Dublin City School District officials are hoping some changes to USDA rules will bring diners back into the lunchroom.
At the beginning of the 2012 school year, the district had to adjust meals to new guidelines from the USDA that included limits on the servings of grains and protein that could be provided in the lunchroom.
"The Healthy Hunger Free Act put out through the USDA in 2010 graduated to the point where at the beginning of this school year the act limited the amount of bread and proteins we could offer on a daily basis," said Brian Hunt, district food services director.
"We've always had a minimum, but never a maximum. What happened was it restricted us on the portion size in bread and proteins."
A restriction on grains and proteins meant the schools could no longer offer student favorites such as burgers and chicken sandwiches in the lunchroom every day.
Backlash on the new rules was felt across the country, Hunt said.
"The reaction was pretty much nationwide to the limitations by the students," he said.
"We were no different than what appears to be schools across the U.S. in terms of reaction."
Lunchroom sales decreased, Hunt said, and the USDA listened to students and loosened rules.
"The USDA heard that message from students and directors and lobbying groups," he said.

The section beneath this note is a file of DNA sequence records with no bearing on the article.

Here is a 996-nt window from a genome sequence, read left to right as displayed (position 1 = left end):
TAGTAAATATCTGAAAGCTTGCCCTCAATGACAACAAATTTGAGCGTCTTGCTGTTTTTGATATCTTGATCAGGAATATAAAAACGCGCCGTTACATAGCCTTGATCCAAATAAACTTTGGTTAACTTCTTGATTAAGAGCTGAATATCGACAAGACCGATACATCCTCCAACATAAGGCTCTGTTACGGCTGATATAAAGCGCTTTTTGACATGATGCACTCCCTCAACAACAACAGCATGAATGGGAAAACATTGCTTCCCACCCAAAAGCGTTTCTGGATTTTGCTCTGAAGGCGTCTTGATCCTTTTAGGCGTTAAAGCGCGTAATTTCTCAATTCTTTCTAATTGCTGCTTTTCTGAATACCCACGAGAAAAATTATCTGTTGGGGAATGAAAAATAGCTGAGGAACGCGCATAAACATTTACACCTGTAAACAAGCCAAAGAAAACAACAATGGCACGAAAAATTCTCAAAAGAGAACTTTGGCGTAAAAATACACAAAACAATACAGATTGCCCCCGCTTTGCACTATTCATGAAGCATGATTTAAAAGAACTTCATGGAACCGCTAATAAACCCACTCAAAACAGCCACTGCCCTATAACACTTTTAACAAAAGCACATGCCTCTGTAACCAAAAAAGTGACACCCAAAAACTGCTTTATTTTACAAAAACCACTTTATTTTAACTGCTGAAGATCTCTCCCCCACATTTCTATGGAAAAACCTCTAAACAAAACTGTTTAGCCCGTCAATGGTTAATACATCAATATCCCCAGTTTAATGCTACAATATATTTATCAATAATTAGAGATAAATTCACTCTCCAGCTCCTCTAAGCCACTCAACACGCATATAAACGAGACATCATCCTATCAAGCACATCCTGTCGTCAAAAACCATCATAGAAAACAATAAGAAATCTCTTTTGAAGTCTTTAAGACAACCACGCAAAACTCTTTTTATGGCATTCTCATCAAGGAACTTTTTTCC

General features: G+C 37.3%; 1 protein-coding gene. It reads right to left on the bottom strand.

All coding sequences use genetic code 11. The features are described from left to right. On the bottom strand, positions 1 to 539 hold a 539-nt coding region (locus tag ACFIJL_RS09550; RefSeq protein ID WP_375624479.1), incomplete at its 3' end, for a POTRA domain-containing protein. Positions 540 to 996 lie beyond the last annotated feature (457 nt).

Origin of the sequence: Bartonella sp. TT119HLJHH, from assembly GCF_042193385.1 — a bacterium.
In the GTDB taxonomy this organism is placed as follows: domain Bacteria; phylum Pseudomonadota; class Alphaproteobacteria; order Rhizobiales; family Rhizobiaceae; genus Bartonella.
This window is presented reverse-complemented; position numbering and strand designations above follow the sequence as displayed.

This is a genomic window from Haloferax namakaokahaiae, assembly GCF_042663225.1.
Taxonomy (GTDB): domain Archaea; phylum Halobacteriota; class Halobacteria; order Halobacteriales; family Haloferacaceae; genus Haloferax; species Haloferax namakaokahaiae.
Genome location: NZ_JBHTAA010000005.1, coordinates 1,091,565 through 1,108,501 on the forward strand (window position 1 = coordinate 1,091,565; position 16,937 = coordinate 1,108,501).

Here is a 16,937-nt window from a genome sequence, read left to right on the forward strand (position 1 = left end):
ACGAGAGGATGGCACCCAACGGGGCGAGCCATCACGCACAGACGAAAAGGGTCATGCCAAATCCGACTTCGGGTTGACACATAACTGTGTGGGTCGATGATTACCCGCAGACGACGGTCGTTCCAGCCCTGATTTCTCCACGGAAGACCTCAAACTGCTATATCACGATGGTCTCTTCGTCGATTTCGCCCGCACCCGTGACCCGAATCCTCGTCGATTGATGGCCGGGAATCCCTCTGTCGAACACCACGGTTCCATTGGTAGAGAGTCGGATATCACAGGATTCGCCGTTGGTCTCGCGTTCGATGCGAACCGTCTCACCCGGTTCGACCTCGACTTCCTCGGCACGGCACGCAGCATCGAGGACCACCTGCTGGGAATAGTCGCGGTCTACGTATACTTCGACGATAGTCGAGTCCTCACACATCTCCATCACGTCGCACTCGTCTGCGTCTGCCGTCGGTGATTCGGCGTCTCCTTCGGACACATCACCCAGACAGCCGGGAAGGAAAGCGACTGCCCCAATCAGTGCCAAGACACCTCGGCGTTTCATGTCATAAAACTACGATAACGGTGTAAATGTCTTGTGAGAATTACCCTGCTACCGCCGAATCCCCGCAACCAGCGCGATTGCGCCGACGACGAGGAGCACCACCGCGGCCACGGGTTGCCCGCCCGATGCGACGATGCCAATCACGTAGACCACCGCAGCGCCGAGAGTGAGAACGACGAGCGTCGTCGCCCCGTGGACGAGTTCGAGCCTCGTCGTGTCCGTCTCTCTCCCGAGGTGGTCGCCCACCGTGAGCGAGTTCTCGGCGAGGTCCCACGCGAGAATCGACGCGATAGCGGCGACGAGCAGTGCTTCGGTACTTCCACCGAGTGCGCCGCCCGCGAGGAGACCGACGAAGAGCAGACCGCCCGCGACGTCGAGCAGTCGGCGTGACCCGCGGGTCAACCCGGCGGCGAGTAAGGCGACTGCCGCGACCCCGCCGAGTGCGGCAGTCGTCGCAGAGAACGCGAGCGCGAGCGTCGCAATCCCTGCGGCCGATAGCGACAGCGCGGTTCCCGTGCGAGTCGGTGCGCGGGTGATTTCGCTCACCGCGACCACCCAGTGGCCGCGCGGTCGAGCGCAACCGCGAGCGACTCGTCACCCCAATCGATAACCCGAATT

"They changed that ruling to go back to what it was prior to the school year. We have minimums, but no maximums."
The loosened guidelines are in place for the rest of the school year and the 2013-14 school year, but beyond that Hunt doesn't know what will happen.
"We never really know what it will look like from year to year," he said. "They can change (guidelines) at any point."
Guidelines that require school meals to include at least a half cup of fruit or vegetables will remain in place, although that rule didn't change much in Dublin schools, Hunt said.
"We've always had fresh fruits and vegetables," he said. "We have no intention to change that.
"Had we not been progressive, (the USDA guidelines) may have made things different for students, but we've always been on the healthy side of things."
Students should notice the changes in the lunchroom that will mean a return of favorites and larger servings of grains such as bread, rolls, pasta and rice, very soon, Hunt said.
"Our message to students is come back and give us a look and see the offerings that were their favorites," he said.
"We're changing things as quickly as we can."